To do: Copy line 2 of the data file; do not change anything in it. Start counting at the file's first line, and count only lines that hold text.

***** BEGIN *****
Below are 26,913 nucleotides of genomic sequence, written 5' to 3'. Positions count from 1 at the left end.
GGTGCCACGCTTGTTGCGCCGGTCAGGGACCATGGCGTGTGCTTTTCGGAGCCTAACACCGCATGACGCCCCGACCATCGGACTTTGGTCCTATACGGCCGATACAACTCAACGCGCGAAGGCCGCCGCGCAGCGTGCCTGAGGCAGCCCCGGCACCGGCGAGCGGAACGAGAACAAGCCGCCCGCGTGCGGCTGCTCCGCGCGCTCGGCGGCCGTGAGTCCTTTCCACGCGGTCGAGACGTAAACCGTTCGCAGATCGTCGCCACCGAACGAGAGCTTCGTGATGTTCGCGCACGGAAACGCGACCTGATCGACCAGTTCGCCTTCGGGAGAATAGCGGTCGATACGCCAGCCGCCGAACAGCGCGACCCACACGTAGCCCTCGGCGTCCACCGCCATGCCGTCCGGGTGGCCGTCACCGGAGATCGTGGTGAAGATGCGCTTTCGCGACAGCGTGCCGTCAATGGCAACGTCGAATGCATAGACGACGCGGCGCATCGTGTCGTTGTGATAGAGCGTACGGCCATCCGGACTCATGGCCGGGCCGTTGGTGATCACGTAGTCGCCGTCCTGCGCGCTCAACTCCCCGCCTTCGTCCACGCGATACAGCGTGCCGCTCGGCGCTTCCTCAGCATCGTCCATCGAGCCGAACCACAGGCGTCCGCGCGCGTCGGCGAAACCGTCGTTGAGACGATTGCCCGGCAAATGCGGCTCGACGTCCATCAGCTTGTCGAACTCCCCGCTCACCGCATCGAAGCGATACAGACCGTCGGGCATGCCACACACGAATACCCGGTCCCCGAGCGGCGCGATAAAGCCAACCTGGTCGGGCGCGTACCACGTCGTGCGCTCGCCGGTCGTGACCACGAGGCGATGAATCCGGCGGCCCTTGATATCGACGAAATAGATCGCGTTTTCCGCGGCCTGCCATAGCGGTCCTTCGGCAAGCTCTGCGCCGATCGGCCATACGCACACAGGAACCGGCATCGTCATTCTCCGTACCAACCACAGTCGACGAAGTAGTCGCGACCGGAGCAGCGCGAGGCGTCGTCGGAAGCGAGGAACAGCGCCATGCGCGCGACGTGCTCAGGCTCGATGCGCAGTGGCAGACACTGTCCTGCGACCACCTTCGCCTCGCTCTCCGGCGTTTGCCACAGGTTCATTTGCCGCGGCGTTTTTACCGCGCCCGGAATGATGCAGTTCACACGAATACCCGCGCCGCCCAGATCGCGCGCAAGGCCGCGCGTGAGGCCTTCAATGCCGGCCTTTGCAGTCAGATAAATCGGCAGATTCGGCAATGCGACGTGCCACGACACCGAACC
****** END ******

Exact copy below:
GGTGCCACGCTTGTTGCGCCGGTCAGGGACCATGGCGTGTGCTTTTCGGAGCCTAACACCGCATGACGCCCCGACCATCGGACTTTGGTCCTATACGGCCGATACAACTCAACGCGCGAAGGCCGCCGCGCAGCGTGCCTGAGGCAGCCCCGGCACCGGCGAGCGGAACGAGAACAAGCCGCCCGCGTGCGGCTGCTCCGCGCGCTCGGCGGCCGTGAGTCCTTTCCACGCGGTCGAGACGTAAACCGTTCGCAGATCGTCGCCACCGAACGAGAGCTTCGTGATGTTCGCGCACGGAAACGCGACCTGATCGACCAGTTCGCCTTCGGGAGAATAGCGGTCGATACGCCAGCCGCCGAACAGCGCGACCCACACGTAGCCCTCGGCGTCCACCGCCATGCCGTCCGGGTGGCCGTCACCGGAGATCGTGGTGAAGATGCGCTTTCGCGACAGCGTGCCGTCAATGGCAACGTCGAATGCATAGACGACGCGGCGCATCGTGTCGTTGTGATAGAGCGTACGGCCATCCGGACTCATGGCCGGGCCGTTGGTGATCACGTAGTCGCCGTCCTGCGCGCTCAACTCCCCGCCTTCGTCCACGCGATACAGCGTGCCGCTCGGCGCTTCCTCAGCATCGTCCATCGAGCCGAACCACAGGCGTCCGCGCGCGTCGGCGAAACCGTCGTTGAGACGATTGCCCGGCAAATGCGGCTCGACGTCCATCAGCTTGTCGAACTCCCCGCTCACCGCATCGAAGCGATACAGACCGTCGGGCATGCCACACACGAATACCCGGTCCCCGAGCGGCGCGATAAAGCCAACCTGGTCGGGCGCGTACCACGTCGTGCGCTCGCCGGTCGTGACCACGAGGCGATGAATCCGGCGGCCCTTGATATCGACGAAATAGATCGCGTTTTCCGCGGCCTGCCATAGCGGTCCTTCGGCAAGCTCTGCGCCGATCGGCCATACGCACACAGGAACCGGCATCGTCATTCTCCGTACCAACCACAGTCGACGAAGTAGTCGCGACCGGAGCAGCGCGAGGCGTCGTCGGAAGCGAGGAACAGCGCCATGCGCGCGACGTGCTCAGGCTCGATGCGCAGTGGCAGACACTGTCCTGCGACCACCTTCGCCTCGCTCTCCGGCGTTTGCCACAGGTTCATTTGCCGCGGCGTTTTTACCGCGCCCGGAATGATGCAGTTCACACGAATACCCGCGCCGCCCAGATCGCGCGCAAGGCCGCGCGTGAGGCCTTCAATGCCGGCCTTTGCAGTCAGATAAATCGGCAGATTCGGCAATGCGACGTGCCACGACACCGAACC